COLONIE — The rain may have dampened outside activities at the annual Raiderfest, but things were going hot and heavy inside the gym at the Greater Capital Region STEAM Exposition.
STEAM has been a part of Raiderfest for three years, and each year it’s gotten bigger with more prize money, said organizer Michelle Famoso, a Colonie High School physics teacher. This year, students from across the Capital District presented projects to judges and $2,000 was given away to students.
“The kids you saw presenting today are high school students, and they are on the path to doing something in STEM already but our goal is to connect the little kids with middle school kids and high school kids and college and beyond,” she said. “We have all ages here, the community is involved and the school is involved and it is a great program.”
STEAM stands for Science, Technology, Engineering, Art and Mathematics. On Saturday, May 19, there were 21 projects presented by high school students from across the Capital District that incorporated all or some of the above disciplines and all of which had a degree of altruistic value.
For example, this year’s grand prize winner of $650, Guilderland High School student Febronia Mansour, used different mutations that have been confirmed to have correlation to Alzheimer’s in humans and incorporated them into a large model of a microscopic worm.
“The idea is, if we can’t understand Alzheimer’s at the human level, chances are we will probably be able to understand it in a smaller scale and that in turn informs our understanding of it in humans,” she said. “We see these problems and we want to have great big, big breakthroughs but sometimes it takes going down to a simpler level to understand the problem or the situation in that smaller organism before we can understand it in a larger one.”
In addition to the students’ projects, there were also some 35 companies and exhibitors and a live animal show. Last year, when exposition was held at the front of the school due to renovations, there were 1,400 visitors. Famoso said she did not have an exact count this year, and wasn’t sure if it was because of the location or the rain driving everyone inside but the crowd was larger.
Three Colonie High School seniors won the People’s Choice Award, which is an impressive trophy given to the project that drew the most spectator votes.
“I took a biomed development course with Miss Famoso and she introduced us to STEAM,” said Hamia Mahmood, who wants to be a lawyer. “We went to the Langdon School, a school for students with disabilities, and we worked with them on performing daily tasks and our task was to help the with gardening.”
“One of the things we focused on was picking, and one of the problems they have is that they have low or high muscle tension and sometimes when they pick through fruit they either crush it or they don’t have the strength to pull back on it,” said Lindsey Podlaski, who wants to major in mechanical engineering. “So what we did was developed a device to help them pick fruit and at the end of it would be a DC motor that can be controlled button with the assistance of a teacher.”
“We wanted to focus on making the prototypes for all users even if they don’t have disabilities,” said Jonni Nazarian, who wants to be an obstetric surgeon. “For example, some people with arthritis need special tools or the elderly need special tools so we wanted to make it so everyone can use it and not just the disabled but our design does suit them well.”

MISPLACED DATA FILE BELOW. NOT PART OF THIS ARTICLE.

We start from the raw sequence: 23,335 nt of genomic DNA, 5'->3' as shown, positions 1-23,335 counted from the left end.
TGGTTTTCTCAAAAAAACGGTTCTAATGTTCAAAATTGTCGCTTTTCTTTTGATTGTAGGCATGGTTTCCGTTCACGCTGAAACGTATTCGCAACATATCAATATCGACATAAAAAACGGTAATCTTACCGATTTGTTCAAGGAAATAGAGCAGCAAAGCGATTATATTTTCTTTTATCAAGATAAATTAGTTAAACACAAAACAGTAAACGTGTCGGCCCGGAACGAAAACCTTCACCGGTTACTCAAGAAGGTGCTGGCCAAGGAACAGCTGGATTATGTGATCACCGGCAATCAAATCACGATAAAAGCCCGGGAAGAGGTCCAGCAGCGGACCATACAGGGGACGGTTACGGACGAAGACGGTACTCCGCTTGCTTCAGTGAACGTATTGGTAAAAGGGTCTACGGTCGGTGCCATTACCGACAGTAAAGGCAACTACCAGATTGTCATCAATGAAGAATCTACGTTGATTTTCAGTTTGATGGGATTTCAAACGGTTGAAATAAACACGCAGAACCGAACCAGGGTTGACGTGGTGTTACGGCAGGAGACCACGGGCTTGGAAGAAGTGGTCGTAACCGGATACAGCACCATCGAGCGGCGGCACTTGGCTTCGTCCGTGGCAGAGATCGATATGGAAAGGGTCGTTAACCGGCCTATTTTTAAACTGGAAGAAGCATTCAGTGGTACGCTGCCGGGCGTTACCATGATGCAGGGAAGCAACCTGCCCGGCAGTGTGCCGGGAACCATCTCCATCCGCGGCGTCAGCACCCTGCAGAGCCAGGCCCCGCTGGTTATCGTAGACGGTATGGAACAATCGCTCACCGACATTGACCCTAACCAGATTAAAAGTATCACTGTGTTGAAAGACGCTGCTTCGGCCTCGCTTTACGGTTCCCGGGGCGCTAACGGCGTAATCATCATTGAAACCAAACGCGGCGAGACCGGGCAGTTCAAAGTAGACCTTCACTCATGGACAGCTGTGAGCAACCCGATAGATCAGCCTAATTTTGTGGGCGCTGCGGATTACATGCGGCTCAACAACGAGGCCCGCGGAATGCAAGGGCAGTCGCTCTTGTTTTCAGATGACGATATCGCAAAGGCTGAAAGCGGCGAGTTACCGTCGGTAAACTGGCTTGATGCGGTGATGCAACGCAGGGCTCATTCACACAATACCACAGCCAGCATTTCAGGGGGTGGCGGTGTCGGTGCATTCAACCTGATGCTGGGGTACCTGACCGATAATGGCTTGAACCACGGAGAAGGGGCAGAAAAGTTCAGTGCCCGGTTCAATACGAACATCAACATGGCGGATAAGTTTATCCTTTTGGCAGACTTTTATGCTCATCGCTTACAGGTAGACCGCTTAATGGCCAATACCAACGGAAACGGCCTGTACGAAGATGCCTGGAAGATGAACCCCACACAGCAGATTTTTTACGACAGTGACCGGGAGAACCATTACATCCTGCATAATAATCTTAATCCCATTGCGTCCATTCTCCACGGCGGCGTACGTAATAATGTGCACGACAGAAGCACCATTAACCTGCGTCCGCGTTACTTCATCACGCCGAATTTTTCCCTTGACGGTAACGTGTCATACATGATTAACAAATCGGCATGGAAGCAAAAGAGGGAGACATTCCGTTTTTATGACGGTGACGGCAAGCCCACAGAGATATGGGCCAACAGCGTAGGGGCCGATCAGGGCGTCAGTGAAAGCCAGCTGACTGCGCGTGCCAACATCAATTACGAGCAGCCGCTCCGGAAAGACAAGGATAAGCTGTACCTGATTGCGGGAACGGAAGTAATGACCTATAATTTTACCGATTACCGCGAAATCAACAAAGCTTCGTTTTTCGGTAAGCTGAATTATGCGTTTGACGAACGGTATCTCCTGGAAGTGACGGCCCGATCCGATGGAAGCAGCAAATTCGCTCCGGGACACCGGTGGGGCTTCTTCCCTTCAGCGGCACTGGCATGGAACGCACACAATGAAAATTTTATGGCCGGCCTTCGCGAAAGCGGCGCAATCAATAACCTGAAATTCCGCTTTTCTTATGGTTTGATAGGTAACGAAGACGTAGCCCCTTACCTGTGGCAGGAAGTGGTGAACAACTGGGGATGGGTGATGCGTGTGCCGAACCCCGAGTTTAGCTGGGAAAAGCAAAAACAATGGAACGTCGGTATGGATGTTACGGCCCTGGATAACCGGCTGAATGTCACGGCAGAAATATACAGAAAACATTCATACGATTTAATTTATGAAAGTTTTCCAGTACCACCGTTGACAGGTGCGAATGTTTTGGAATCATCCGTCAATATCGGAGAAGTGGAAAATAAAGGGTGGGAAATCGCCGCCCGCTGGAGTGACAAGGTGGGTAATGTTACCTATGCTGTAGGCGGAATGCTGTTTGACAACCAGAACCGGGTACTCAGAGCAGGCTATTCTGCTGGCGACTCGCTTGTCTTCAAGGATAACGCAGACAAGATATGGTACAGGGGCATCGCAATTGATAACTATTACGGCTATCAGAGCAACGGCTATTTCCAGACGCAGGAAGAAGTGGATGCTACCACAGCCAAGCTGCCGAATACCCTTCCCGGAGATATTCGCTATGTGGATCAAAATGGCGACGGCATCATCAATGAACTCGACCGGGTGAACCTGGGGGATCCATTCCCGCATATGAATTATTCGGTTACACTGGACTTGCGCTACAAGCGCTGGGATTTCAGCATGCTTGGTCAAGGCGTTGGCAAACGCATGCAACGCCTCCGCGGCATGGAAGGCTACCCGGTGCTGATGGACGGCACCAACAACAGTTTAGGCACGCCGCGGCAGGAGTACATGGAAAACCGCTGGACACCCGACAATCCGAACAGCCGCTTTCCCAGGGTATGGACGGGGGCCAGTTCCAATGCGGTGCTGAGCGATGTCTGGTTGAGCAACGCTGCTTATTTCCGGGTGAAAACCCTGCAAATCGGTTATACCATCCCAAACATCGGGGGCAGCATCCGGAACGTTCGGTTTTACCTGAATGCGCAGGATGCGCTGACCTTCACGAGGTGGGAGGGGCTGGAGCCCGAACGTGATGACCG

As with anything in life, not everything went as smoothly as planned.
“This is my second version of my project, the first one was wireless power but that went up in white smoke last night so I had to improvise with the parts I had to have something cool to show off today,” said Max Lockett, a junior at Tech Valley High School from Berlin who was bridging the gap between two wires with a third wire to create a dancing flame.
He was, though, happy to be a part of the expo.
“It helps to showcase people’s work, and brings people into the field and it’s really just a good time for everyone,” he said.
Raiderfest is an annual community event at the Colonie High School campus hosted by ICARE, a student organization that is an acronym for Integrity, Community, Accountability, Respect and Empathy.
Despite, or to spite, the rain in addition to the STEAM Expo it still featured a variety of activities color run, carnival, food and craft vendors, chicken barbecue, laser tag, and a pet awareness workshop. iCARE uses the funds raised to support community groups.
To kick the day off the day, the South Colonie Central School District held a ceremony to honor police, EMS and other first responders at the Hill of Heroes outside the high school.
This year, State Police Trooper Michael Anson was honored during the ceremony. Anson, a Colonie high grad, served 31 years out of the Loudonville barracks. His assistance at the Twin Towers terrorist attacks on Sept. 11, 2001 eventually led to his death from lung cancer.
Mikayla Anson, Michael Anson’s daughter and also a Colonie grad, told the gathering: “You don’t have to be like my father to be a hero in this world. There are many things you can do to help people in your own community by simply following the values iCARE stands for … Integrity, Community, Accountability, Respect and Empathy.”
Following the ceremony, a new stone featuring two intertwined American flags was unveiled. And, iCARE donated the first brick paver in honor of Michael Anson for the new Pathway of Heroes.
The path will be unveiled at Raiderfest, 2019. To purchase a paver visit the district website at southcolonie.org or call the district office at 518-869-3576.